This post marks my 11th anniversary as a blogger. I want to thank those readers who regularly read my twice-weekly posts, those who have dipped into them occasionally, those who have subscribed to the post, and finally those who have taken the time to write thoughtful comments. Also to the growing number of international readers, I am grateful for your attention to one American’s viewpoint on school reform and classroom practice.
As with all things, there is a history to writing this blog. My daughter Janice who is a writer in marketing communication urged me to begin a blog in 2009. She guided me through the fits-and-starts of working on this platform. After 11 years, I thank her for getting me started on this writing adventure.
For the nearly 1400 posts I have written since 2009, I have followed three rules:
1. Write about 800 words.
2. Write clearly on school reform and classroom practice.
3. Take a position and back it up with evidence.
For anyone who blogs or writes often, I want to say that sticking to these rules has been no easy task. Yet after eleven years, it has been very satisfying. I remain highly motivated to write about policymakers, administrators, teachers, and students–all who inhabit the policy-to-practice continuum–and all who in different ways, with varied ideas, seek to improve schooling. Even amid the past five months of the Covid pandemic.
To me, writing is a form of teaching and learning. The learning part comes from figuring out what I want to say on a topic, researching it, drafting a post, and then revising it more times than I would ever admit so that the post says what I want it to say. Learning also has come from the surprises I have found in the suggestions and comments readers post—“Did I really say that?” “Wow! that is an unexpected view on what I said,” or “I had never considered that point.”
The teaching part comes from putting my ideas out there in a clearly expressed logical argument, buttressed by evidence, for others who may agree or disagree about an issue I am deeply interested in. As in all teaching, planning enters the picture in how I frame the central question I want readers to consider and how I put the argument and evidence together in a clear, coherent, and crisp blog of about 800 words.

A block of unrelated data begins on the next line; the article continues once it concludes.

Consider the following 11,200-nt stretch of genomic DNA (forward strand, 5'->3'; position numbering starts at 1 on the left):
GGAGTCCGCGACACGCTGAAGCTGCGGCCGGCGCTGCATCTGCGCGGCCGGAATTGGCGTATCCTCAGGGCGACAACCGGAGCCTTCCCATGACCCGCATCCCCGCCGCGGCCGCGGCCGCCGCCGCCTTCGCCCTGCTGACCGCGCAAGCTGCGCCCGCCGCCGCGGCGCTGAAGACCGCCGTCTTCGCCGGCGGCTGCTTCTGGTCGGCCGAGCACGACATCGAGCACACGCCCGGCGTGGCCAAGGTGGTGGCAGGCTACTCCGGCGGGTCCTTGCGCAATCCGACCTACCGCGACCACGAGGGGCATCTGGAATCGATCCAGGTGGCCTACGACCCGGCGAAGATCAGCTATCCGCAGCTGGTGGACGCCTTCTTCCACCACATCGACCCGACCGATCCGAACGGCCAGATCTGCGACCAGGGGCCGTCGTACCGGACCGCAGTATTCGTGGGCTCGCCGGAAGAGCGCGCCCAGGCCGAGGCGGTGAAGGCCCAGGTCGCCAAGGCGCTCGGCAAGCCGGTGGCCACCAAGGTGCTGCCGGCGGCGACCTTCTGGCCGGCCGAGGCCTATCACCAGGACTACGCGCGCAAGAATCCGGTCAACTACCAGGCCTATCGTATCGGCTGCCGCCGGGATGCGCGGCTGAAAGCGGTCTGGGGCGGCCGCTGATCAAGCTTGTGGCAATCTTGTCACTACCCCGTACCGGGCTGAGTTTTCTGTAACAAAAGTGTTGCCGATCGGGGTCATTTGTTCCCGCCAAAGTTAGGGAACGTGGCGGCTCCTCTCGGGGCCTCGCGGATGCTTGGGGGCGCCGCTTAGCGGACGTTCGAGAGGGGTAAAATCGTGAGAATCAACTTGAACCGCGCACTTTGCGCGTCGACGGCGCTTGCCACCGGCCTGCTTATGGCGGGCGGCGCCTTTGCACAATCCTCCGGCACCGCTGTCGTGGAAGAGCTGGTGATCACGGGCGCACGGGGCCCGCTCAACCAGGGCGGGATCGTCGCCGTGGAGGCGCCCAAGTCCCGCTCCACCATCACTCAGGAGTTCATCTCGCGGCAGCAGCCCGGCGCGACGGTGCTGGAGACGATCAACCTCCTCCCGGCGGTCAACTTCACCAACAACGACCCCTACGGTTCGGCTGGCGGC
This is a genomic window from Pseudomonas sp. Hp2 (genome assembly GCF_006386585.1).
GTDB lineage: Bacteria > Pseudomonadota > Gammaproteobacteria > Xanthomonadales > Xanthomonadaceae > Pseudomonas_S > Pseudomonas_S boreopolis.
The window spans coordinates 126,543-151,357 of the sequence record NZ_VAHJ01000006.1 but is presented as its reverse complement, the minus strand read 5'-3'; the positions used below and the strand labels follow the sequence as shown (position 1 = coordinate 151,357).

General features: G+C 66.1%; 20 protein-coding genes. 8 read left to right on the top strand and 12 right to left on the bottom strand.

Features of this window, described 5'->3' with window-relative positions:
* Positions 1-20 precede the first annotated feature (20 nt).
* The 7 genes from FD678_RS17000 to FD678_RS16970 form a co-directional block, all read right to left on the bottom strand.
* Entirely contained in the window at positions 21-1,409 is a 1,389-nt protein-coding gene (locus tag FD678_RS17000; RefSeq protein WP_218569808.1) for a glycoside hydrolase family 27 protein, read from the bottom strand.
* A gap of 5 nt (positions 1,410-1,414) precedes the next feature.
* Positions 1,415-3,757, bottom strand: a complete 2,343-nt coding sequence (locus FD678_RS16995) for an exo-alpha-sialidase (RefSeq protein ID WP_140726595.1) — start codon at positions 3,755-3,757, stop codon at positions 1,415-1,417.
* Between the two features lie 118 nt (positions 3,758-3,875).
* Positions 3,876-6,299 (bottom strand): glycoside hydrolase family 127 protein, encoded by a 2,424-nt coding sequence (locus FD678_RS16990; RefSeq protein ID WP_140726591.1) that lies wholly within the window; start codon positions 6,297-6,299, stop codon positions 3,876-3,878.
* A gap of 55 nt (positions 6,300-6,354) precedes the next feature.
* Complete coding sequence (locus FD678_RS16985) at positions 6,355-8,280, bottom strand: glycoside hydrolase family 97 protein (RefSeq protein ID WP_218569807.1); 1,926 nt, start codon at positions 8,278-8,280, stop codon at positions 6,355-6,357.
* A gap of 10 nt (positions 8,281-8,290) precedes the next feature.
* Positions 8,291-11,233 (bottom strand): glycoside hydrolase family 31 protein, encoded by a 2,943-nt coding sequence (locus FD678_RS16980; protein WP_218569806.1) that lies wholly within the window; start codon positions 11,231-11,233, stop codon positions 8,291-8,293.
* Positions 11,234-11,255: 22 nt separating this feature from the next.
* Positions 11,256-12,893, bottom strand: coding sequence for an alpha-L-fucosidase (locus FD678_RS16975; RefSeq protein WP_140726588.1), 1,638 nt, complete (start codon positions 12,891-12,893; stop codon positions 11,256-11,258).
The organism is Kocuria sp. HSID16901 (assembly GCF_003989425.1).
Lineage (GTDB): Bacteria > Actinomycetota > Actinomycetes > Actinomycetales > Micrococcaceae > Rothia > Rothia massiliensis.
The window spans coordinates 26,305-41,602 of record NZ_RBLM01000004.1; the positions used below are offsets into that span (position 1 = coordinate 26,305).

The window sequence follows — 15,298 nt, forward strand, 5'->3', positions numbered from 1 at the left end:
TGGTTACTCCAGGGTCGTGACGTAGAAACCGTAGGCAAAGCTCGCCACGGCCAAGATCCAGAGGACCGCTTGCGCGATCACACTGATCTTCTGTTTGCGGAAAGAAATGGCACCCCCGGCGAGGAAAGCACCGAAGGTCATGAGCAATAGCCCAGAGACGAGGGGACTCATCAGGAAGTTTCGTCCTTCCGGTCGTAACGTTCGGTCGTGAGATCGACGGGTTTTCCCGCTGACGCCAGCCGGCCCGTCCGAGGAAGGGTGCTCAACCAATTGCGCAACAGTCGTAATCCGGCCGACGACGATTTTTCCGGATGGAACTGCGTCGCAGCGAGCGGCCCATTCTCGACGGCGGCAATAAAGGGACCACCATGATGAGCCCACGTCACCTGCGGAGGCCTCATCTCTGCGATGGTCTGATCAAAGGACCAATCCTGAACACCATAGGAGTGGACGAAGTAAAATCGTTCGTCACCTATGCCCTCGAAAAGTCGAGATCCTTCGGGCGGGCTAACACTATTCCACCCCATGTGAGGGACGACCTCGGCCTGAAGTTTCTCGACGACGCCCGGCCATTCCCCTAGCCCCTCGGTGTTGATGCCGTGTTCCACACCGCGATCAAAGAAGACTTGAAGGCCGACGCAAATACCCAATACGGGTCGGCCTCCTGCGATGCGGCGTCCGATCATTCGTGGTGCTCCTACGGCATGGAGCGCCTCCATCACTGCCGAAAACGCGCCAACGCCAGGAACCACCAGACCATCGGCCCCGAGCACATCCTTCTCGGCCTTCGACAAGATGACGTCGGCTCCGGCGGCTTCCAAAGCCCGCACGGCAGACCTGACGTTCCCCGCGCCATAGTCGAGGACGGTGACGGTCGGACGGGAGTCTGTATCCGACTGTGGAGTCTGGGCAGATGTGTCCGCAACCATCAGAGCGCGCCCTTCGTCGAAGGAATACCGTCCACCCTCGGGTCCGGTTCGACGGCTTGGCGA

Because of my background as a high school teacher, administrator, policymaker, and historian of education I often give a question or issue its context, both past and present. I do so, and here I put my teacher hat on, since I believe that current school reform and practice are deeply rooted in the past. Learning from earlier generations of reformers’ experiences in coping with the complexities of improving how teachers taught, and how they tried to change schools and districts, I believe, can inform current reformers about the tasks they face. Contemporary reformers, equally well-intentioned as their predecessors, in too many instances ignore what has occurred previously and end up bashing teachers and principals for not executing properly their reform-driven policies.
Expressing my sincere gratitude toward readers for the blogging I have done over the past 11 years is a preface to what I will begin writing during my 12th year of posts. Obviously, I will describe and analyze the effects of the pandemic on a key societal institution and its impact on efforts to improve schools. And how teachers, administrators, and students have been coping with this crisis. Also I will be posting pieces throughout the year drawn from a book I hope to complete next year about how 20th century reform movements have affected me as a student, teacher, administrator, and professor. Yes, I confess I am a proud member of the old-old in America.
Again, thanks to those readers who have taken the time to click onto my blog. I deeply appreciate it.